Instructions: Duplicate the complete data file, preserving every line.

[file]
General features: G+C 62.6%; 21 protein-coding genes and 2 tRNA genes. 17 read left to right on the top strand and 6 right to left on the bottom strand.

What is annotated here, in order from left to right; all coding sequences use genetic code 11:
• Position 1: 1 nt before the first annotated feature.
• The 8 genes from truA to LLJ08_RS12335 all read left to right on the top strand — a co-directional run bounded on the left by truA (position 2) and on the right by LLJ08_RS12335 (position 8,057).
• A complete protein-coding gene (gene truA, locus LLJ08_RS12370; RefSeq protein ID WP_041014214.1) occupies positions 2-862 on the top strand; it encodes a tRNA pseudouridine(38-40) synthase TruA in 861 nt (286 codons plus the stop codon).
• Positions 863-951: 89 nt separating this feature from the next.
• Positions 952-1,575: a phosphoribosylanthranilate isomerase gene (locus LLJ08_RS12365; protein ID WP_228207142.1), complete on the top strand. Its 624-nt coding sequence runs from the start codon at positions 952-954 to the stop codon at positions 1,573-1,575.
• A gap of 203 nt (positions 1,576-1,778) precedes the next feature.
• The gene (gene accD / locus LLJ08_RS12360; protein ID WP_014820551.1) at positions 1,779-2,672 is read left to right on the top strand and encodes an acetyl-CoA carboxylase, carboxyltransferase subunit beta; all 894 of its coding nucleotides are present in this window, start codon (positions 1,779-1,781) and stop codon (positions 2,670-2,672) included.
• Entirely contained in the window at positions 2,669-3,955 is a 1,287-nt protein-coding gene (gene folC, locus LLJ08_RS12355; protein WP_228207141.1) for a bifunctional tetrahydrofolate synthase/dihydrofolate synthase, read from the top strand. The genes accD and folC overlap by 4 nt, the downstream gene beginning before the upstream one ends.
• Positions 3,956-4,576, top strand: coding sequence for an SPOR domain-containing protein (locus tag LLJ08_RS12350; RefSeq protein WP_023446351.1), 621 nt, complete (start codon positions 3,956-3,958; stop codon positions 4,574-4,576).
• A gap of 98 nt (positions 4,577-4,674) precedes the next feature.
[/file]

General features: G+C 62.6%; 21 protein-coding genes and 2 tRNA genes. 17 read left to right on the top strand and 6 right to left on the bottom strand.

What is annotated here, in order from left to right; all coding sequences use genetic code 11:
• Position 1: 1 nt before the first annotated feature.
• The 8 genes from truA to LLJ08_RS12335 all read left to right on the top strand — a co-directional run bounded on the left by truA (position 2) and on the right by LLJ08_RS12335 (position 8,057).
• A complete protein-coding gene (gene truA, locus LLJ08_RS12370; RefSeq protein ID WP_041014214.1) occupies positions 2-862 on the top strand; it encodes a tRNA pseudouridine(38-40) synthase TruA in 861 nt (286 codons plus the stop codon).
• Positions 863-951: 89 nt separating this feature from the next.
• Positions 952-1,575: a phosphoribosylanthranilate isomerase gene (locus LLJ08_RS12365; protein ID WP_228207142.1), complete on the top strand. Its 624-nt coding sequence runs from the start codon at positions 952-954 to the stop codon at positions 1,573-1,575.
• A gap of 203 nt (positions 1,576-1,778) precedes the next feature.
• The gene (gene accD / locus LLJ08_RS12360; protein ID WP_014820551.1) at positions 1,779-2,672 is read left to right on the top strand and encodes an acetyl-CoA carboxylase, carboxyltransferase subunit beta; all 894 of its coding nucleotides are present in this window, start codon (positions 1,779-1,781) and stop codon (positions 2,670-2,672) included.
• Entirely contained in the window at positions 2,669-3,955 is a 1,287-nt protein-coding gene (gene folC, locus LLJ08_RS12355; protein WP_228207141.1) for a bifunctional tetrahydrofolate synthase/dihydrofolate synthase, read from the top strand. The genes accD and folC overlap by 4 nt, the downstream gene beginning before the upstream one ends.
• Positions 3,956-4,576, top strand: coding sequence for an SPOR domain-containing protein (locus tag LLJ08_RS12350; RefSeq protein WP_023446351.1), 621 nt, complete (start codon positions 3,956-3,958; stop codon positions 4,574-4,576).
• A gap of 98 nt (positions 4,577-4,674) precedes the next feature.